John Stella

John Stella
Résidents Labex RFIEA+
Résidents Programme EURIAS

dates de séjour

15/09/2013 - 15/07/2014


Sciences de la terre, de l’environnement et du climat

Fonction d’origine

Professeur assistant

Institution d’origine

Université de Californie, Berkeley (États-Unis)

Fonction actuelle

Professeur associé

Institution actuelle

State University of New York College, Syracuse (États-Unis)

pays d'origine


projet de recherche

Common challenges and opportunities in riparian zone management along large Mediterranean-climate river.

Floodplain forests that line river corridors provide critical functions such as flood protection, nutrient filtration, and habitat for wildlife. These areas, called riparian zones, are far more important beyond the small proportion of land area they occupy. Most large European rivers, including the Rhône River in southeastern France, have been greatly altered by agricultural development, riverbank engineering for navigation, and dams that strongly modify natural flow conditions. Over several centuries, these cumulative impacts have severely reduced the extent of riparian zones and have confined them to highly altered river margins. As we understand more about how these critical ecosystems function, and we repurpose river margins as zones of recreation and aesthetic appreciation, we are challenged to restore ecological function while maintaining the economic values that rivers provide.


During my fellowship year with IAS and the Collegium de Lyon, I am investigating the ecological status and management options for the remnant floodplain forests that line the Rhône River. All along its length from Lyon to the Mediterranean Sea, the river’s banks remain highly altered by 19th century navigation walls that trap sediment and now support narrow ribbons of floodplain forest. This is an area of particular conservation value to many stakeholders in the Rhône Basin, including the Compagnie Nationale du Rhône (CNR), EDF, and l’Agence de l’Eau. In collaboration with Hervé Piégay (CNRS) and others at the École Normale Supérieure (Lyon), I am studying these floodplain forests using an approach adapted from my long-term research on the Sacramento River in California (USA), which like the Rhône is highly modified and drains a populated, water-limited region. In both systems I am conducting forest inventories of tree species present, their sizes and ages, and relation to environmental factors such as flooding to understand how the forest is developing in response to both natural and human controls on the river’s flow regime. With this information we plan to work with river managers to identify options that would maximize the forest’s ecological values while maintaining important functions such as flood control, navigation and water for irrigation and hydropower generation.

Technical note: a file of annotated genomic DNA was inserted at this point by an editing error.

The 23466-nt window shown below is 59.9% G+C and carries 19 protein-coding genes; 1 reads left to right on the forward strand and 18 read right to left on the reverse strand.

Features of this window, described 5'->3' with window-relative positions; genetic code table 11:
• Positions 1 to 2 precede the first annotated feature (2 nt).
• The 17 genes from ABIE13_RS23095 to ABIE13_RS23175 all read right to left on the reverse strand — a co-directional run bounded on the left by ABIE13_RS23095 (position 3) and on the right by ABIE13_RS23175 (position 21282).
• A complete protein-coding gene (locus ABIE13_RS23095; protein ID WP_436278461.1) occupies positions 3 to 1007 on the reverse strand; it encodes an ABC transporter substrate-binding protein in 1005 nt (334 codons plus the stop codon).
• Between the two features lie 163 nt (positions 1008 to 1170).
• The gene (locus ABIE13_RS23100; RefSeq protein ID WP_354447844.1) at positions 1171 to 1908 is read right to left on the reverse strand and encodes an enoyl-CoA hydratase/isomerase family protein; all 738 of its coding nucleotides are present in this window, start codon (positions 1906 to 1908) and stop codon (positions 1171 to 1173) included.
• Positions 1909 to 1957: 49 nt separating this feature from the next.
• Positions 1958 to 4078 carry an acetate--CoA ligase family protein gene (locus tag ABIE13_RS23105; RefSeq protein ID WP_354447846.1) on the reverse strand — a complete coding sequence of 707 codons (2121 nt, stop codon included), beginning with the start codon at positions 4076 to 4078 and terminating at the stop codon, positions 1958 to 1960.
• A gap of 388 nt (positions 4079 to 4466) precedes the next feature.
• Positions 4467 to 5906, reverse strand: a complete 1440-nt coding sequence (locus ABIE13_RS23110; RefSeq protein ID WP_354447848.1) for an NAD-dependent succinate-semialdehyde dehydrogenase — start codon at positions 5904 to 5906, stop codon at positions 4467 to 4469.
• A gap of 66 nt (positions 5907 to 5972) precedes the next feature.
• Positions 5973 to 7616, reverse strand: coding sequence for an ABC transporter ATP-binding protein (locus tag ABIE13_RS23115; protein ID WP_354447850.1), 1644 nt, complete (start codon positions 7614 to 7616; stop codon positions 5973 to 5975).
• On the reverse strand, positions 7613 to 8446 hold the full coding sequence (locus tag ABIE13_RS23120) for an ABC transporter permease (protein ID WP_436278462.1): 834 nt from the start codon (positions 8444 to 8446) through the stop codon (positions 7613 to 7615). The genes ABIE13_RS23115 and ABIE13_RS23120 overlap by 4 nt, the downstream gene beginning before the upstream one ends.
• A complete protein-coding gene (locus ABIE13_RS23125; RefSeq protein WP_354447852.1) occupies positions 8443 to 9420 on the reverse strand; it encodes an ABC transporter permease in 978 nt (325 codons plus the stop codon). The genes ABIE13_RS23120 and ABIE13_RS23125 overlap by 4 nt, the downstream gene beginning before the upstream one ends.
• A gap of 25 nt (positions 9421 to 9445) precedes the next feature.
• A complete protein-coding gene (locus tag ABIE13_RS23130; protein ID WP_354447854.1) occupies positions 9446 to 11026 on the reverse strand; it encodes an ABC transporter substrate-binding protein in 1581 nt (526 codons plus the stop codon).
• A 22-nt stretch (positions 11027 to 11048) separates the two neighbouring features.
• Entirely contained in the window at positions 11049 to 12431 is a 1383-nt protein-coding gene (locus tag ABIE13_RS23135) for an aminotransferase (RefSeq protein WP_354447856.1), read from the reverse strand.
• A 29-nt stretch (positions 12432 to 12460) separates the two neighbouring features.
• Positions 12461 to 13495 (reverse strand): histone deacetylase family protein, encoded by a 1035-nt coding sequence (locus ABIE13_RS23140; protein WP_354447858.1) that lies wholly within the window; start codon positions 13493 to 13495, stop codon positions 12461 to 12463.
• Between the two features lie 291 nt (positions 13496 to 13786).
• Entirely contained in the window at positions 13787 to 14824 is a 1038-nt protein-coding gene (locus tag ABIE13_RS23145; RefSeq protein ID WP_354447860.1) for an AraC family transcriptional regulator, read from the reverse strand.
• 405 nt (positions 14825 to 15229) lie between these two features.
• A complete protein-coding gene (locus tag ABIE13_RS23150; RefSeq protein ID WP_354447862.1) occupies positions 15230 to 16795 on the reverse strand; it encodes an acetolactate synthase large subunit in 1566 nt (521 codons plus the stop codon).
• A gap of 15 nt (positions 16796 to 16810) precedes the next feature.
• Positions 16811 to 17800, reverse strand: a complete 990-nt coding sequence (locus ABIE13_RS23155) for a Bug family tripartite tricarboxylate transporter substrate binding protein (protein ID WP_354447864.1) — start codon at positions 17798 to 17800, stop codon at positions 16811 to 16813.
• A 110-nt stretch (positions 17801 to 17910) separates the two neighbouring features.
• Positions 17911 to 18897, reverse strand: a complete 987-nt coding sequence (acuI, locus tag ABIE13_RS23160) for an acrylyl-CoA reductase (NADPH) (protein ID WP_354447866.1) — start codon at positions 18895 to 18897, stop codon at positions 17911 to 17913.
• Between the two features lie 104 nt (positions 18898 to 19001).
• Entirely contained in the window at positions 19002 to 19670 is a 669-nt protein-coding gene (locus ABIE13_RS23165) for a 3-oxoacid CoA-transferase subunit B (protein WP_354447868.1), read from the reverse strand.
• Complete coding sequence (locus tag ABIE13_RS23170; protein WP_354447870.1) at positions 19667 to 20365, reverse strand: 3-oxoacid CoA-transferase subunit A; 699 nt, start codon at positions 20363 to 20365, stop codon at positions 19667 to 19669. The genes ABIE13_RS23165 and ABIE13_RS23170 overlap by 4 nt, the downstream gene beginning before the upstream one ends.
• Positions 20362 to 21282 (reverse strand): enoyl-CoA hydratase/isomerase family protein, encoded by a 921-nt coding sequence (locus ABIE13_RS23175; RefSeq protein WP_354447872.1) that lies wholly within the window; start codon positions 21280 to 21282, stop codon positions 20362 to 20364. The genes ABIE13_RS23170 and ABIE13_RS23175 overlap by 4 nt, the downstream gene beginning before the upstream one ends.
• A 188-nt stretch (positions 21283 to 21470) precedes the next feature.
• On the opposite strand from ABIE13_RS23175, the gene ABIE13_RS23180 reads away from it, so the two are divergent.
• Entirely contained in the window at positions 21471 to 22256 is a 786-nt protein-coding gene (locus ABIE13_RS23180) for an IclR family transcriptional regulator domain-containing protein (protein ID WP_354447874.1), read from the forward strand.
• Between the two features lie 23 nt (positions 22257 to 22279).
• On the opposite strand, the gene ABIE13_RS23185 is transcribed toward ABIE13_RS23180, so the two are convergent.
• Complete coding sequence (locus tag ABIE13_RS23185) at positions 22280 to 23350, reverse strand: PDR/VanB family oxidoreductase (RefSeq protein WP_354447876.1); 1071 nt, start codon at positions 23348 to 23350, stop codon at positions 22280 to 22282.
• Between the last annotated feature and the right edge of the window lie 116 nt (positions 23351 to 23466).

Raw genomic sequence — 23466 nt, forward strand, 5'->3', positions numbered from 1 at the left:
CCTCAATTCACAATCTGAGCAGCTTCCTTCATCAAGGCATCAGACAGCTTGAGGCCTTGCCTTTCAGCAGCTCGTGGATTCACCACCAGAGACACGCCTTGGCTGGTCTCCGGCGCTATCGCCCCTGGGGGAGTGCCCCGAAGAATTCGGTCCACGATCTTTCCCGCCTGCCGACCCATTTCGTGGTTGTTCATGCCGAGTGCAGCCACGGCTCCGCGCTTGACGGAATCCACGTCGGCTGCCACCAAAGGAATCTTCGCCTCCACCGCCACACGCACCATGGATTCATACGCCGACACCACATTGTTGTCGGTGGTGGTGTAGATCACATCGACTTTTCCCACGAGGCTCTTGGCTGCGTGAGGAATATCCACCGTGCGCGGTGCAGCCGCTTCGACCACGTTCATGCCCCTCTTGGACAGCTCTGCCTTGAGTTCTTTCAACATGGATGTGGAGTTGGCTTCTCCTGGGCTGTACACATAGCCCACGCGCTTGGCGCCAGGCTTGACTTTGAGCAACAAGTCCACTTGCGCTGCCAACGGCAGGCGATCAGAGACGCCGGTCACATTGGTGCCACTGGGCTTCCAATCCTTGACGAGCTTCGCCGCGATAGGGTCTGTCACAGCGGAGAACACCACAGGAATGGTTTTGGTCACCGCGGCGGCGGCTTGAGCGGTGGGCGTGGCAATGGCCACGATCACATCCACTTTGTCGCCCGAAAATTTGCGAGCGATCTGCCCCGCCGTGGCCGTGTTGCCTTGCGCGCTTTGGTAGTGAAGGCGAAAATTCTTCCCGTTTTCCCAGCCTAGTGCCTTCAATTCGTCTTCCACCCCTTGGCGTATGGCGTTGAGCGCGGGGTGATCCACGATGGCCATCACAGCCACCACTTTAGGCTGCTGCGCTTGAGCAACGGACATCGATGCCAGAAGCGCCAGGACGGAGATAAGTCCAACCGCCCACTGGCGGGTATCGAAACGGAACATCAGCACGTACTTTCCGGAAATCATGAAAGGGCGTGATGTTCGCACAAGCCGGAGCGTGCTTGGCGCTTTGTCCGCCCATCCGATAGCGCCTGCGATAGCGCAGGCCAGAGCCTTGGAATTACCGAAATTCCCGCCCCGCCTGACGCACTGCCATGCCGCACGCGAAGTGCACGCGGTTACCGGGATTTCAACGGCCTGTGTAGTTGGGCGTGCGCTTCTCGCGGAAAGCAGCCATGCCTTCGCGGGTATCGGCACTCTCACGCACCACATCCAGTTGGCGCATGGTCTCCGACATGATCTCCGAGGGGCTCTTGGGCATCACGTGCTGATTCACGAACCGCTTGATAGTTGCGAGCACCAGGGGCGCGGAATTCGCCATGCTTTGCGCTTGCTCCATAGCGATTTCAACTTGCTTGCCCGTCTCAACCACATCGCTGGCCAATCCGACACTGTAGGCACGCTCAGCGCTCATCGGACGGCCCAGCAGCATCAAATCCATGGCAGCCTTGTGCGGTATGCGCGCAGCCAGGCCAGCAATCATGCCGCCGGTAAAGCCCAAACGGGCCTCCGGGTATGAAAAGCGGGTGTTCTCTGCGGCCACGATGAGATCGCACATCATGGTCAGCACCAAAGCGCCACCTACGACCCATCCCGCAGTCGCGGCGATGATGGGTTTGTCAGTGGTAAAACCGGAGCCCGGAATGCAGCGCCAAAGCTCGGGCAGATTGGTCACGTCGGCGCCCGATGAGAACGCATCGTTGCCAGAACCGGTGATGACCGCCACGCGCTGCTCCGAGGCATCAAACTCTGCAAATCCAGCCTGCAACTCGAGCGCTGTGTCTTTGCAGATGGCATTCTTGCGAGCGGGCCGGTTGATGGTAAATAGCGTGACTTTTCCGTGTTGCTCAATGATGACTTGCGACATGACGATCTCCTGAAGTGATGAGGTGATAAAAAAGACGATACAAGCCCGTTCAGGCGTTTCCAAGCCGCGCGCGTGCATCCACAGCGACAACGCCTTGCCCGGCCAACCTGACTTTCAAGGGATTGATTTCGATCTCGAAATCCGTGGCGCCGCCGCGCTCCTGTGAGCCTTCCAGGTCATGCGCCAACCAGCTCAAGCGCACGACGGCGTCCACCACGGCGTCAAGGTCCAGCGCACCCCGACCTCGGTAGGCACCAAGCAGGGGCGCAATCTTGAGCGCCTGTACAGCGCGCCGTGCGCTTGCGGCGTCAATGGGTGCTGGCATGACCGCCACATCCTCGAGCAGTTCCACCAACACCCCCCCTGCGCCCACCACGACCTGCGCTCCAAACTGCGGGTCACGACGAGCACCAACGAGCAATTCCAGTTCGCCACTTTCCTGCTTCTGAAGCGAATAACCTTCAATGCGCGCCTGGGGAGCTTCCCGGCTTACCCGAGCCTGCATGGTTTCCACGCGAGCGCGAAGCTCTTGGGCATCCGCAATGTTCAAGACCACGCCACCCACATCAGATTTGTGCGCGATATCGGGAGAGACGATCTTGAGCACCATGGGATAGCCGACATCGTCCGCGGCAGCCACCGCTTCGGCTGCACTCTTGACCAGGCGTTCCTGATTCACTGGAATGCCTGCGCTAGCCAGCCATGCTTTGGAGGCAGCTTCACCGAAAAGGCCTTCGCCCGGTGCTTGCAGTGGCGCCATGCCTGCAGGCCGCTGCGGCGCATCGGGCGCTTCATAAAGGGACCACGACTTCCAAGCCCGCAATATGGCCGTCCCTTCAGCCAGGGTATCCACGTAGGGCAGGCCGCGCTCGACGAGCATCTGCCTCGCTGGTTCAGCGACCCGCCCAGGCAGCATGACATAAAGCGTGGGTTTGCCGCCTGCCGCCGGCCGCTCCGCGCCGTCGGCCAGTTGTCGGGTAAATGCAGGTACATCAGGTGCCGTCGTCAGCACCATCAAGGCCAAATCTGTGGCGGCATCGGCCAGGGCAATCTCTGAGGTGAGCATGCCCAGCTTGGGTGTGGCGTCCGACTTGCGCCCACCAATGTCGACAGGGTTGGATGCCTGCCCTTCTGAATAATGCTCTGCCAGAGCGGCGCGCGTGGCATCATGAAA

Beyond the scope of these two rivers, this study presents an opportunity to synthesize larger lessons for river management. How have the very different histories of river development in France and the U.S. manifested as human impacts on the ecosystem? And despite these separate histories and management contexts, are there common ecological principles and goals that we can apply to other large, regulated rivers? Finally how in these scenarios do we account for the accelerated climate changes taking place in both study regions and many others globally?


John Stella is an ecologist and Associate Professor of Forest and Natural Resources Management at State University of New York College of Environmental Science and Forestry (SUNY-ESF), and holds an adjunct appointment in Geography at Syracuse University. His research interests focus on riparian ecology and management of river corridors, and his research approaches includes field studies, tree-rings, stable isotope biogeochemistry, and landscape analysis. He earned his Ph.D. in Environmental Science, Policy and Management from the University of California, Berkeley. His research sites are located in semi-arid regions of California and the U.S. Southwest, Mediterranean Europe, and the Adirondack mountains of New York.